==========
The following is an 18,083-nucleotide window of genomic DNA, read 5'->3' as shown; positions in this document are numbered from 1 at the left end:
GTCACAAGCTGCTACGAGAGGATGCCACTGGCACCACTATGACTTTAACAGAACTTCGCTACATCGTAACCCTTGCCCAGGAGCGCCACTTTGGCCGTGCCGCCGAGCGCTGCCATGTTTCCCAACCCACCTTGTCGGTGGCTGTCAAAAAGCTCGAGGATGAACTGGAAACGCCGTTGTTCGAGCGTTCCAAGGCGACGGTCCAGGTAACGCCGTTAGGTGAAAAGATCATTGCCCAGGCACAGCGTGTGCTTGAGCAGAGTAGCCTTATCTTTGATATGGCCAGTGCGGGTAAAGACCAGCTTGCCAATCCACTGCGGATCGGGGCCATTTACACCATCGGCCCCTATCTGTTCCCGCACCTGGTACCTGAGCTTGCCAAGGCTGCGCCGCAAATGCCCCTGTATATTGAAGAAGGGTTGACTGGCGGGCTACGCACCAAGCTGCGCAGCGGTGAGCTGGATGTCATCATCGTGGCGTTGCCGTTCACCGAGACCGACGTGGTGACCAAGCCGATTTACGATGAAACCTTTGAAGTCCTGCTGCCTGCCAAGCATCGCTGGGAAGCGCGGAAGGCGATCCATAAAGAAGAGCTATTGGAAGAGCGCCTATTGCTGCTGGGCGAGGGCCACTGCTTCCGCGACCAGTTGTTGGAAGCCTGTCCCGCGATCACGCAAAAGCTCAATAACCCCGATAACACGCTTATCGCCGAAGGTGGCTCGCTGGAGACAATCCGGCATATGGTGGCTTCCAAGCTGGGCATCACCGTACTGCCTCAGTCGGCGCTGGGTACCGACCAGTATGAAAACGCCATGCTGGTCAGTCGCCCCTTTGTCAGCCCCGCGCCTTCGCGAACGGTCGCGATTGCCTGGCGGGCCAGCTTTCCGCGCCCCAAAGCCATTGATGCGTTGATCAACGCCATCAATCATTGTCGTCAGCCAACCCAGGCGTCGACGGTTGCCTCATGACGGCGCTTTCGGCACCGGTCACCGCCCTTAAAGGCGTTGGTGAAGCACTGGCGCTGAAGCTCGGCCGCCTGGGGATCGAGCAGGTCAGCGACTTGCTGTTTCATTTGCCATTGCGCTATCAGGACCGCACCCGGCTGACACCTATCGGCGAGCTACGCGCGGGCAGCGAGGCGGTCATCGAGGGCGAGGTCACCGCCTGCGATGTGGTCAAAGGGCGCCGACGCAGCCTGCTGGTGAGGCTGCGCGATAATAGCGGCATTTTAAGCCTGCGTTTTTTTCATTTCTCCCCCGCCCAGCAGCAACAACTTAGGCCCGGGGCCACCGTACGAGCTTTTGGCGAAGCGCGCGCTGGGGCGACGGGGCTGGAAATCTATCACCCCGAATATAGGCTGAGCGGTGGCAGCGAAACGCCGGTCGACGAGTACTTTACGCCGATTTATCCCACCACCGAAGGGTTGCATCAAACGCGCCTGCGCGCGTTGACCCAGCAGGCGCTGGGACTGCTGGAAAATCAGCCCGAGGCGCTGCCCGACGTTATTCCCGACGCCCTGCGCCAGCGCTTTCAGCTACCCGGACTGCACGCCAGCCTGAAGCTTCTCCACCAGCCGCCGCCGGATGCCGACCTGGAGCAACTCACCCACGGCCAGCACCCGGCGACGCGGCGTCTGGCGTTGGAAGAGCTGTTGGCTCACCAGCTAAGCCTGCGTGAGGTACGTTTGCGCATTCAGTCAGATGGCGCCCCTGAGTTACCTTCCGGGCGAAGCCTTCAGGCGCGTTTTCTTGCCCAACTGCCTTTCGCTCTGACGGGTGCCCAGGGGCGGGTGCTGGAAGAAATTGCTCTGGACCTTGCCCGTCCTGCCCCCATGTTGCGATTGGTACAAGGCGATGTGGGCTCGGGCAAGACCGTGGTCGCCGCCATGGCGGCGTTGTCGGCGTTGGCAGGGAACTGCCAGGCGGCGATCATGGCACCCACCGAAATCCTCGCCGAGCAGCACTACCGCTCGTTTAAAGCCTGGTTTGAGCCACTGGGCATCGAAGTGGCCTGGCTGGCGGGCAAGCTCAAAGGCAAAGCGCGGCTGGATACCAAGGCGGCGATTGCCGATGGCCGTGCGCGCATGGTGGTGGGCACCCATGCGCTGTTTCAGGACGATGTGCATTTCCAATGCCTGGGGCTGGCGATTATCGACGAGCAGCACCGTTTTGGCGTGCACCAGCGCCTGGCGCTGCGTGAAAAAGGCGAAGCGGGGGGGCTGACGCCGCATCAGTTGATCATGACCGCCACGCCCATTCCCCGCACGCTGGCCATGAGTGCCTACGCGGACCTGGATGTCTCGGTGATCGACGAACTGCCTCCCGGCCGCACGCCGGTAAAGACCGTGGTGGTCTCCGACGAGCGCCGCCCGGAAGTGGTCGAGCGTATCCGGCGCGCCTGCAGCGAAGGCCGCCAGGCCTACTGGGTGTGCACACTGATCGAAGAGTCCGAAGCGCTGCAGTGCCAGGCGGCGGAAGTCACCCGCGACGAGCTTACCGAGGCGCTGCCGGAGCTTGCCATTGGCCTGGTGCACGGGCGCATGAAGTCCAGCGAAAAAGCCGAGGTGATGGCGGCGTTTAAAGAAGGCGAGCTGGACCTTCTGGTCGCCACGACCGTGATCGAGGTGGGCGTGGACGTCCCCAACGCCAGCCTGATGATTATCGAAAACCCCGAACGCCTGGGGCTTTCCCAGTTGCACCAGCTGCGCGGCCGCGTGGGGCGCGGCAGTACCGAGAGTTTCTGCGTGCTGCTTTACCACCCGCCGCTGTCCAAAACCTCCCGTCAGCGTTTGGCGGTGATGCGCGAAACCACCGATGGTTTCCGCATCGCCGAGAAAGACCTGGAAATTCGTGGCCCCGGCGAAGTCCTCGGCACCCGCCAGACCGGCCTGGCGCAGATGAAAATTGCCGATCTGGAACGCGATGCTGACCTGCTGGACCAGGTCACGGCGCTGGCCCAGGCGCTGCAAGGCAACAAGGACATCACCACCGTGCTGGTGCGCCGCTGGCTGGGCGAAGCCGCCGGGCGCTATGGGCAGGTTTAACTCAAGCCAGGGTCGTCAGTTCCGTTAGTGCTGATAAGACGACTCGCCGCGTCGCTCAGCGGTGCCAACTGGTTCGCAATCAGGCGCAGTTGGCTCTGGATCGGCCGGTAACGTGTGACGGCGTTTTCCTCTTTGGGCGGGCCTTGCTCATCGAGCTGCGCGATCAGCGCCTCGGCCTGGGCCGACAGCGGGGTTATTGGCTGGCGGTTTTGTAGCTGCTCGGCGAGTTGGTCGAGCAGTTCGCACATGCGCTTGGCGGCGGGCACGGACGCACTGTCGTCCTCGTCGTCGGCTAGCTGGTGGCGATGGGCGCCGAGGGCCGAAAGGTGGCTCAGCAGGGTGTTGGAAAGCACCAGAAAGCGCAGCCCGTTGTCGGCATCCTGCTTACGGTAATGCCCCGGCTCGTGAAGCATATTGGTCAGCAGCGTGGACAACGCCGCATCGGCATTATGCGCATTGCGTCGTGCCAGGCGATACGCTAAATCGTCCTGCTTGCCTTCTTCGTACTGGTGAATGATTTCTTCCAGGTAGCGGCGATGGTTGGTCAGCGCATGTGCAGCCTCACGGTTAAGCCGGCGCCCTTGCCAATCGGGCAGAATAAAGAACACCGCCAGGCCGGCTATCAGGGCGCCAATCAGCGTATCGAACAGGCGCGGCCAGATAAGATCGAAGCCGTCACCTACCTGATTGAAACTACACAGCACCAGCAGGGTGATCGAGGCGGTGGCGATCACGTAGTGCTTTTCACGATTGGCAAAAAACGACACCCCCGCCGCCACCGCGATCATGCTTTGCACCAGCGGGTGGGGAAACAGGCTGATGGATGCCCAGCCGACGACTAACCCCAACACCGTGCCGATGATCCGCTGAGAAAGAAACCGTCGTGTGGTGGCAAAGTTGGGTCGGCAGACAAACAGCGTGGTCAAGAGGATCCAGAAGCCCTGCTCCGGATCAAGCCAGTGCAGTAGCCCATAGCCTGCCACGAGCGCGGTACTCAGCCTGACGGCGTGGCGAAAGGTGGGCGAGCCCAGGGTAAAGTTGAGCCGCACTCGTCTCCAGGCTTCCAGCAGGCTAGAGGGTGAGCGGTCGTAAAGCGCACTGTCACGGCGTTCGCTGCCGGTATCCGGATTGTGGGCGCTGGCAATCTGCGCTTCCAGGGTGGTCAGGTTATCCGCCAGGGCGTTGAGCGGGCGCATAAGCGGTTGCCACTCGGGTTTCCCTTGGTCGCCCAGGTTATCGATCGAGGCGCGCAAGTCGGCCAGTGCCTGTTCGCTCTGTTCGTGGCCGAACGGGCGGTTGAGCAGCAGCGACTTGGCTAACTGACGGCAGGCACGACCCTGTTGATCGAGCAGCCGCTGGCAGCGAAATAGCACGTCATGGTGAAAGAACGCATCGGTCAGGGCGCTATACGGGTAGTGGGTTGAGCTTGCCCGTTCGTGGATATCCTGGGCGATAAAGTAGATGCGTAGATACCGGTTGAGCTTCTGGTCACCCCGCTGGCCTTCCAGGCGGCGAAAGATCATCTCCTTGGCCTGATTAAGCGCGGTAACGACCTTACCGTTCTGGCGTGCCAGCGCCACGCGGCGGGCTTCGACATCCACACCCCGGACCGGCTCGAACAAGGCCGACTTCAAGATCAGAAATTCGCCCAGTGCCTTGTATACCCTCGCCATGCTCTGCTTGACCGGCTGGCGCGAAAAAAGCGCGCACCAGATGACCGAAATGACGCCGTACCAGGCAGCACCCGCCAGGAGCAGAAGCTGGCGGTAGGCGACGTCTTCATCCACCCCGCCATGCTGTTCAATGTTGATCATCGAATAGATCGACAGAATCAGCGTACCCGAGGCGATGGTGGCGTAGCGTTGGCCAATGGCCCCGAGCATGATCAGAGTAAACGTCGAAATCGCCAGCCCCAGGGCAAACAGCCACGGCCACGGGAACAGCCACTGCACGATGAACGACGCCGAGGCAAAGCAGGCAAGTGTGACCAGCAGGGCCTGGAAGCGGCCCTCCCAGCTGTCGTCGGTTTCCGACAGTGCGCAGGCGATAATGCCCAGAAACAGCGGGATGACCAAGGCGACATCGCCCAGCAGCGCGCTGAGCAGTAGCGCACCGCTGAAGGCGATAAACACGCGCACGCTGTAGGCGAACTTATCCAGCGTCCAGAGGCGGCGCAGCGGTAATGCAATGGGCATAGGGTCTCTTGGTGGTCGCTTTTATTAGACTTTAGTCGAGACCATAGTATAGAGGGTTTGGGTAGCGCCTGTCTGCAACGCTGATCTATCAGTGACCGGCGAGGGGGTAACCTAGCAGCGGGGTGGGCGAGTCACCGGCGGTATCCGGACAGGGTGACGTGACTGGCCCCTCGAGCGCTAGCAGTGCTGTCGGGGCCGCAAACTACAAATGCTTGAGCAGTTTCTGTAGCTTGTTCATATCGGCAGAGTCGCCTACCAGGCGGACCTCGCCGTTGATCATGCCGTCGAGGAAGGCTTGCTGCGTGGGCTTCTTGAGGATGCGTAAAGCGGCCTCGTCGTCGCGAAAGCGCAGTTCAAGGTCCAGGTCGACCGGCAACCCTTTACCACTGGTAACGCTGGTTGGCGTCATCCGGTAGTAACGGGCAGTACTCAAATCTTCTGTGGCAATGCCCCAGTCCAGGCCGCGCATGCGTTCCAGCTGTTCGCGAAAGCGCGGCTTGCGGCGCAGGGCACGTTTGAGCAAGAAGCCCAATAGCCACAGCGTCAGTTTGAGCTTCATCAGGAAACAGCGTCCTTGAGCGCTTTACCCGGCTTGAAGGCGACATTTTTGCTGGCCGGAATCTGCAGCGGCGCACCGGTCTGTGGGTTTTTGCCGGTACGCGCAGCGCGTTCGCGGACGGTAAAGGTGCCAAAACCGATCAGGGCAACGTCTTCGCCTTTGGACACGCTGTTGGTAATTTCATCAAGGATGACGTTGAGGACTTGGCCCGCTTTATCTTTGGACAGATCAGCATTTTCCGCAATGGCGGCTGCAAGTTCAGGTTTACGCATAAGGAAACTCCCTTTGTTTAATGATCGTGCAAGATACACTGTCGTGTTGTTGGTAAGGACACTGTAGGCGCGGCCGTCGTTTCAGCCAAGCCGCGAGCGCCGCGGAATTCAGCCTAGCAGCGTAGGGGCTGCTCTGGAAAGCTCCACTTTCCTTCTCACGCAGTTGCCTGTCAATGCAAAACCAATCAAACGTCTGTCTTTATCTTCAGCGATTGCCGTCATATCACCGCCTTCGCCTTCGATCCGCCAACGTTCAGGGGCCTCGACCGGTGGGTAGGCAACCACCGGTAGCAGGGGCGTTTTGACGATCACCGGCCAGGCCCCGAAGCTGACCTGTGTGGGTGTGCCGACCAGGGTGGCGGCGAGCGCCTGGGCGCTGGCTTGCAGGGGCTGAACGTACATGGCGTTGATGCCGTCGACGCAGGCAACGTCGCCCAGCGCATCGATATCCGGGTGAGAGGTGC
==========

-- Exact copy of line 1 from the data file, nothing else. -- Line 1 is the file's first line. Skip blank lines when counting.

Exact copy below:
The following is an 18,083-nucleotide window of genomic DNA, read 5'->3' as shown; positions in this document are numbered from 1 at the left end: